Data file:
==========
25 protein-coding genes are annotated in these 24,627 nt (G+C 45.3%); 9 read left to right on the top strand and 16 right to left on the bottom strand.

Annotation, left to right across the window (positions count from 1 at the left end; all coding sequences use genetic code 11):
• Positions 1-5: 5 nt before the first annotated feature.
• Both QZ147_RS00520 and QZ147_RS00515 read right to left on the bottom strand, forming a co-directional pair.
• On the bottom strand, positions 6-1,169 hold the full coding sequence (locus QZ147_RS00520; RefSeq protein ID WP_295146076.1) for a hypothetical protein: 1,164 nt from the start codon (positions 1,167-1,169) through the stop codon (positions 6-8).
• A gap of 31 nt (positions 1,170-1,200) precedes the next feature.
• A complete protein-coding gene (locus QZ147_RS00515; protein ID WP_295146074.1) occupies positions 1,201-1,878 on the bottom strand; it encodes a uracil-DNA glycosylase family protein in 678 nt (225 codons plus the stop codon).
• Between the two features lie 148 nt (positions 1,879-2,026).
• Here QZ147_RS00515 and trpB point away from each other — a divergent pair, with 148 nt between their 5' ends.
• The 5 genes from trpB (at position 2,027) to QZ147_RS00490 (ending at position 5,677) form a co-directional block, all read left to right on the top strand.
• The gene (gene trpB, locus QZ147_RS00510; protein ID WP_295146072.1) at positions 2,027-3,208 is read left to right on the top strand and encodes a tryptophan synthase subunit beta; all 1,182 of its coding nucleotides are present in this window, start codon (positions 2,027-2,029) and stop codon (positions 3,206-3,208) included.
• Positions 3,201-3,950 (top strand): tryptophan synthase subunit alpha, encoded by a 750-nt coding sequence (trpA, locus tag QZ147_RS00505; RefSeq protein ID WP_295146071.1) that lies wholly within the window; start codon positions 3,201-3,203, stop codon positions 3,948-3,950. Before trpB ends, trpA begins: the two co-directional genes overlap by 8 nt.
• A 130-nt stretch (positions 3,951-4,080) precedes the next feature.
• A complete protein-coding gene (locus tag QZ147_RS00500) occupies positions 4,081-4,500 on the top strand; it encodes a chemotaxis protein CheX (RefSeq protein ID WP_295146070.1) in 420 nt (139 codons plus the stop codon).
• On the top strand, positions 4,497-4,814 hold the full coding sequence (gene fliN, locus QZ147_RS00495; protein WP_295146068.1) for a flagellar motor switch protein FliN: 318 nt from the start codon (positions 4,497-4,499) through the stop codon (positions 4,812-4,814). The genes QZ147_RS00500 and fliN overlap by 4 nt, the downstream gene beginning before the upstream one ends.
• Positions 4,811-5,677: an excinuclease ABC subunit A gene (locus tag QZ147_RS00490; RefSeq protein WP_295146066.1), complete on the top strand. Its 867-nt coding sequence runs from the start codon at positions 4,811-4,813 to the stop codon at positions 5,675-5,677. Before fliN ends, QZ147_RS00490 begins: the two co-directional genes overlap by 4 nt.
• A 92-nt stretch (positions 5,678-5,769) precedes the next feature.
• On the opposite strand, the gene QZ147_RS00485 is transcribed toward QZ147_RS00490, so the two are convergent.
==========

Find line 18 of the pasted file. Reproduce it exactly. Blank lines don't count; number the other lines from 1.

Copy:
• On the opposite strand, the gene QZ147_RS00485 is transcribed toward QZ147_RS00490, so the two are convergent.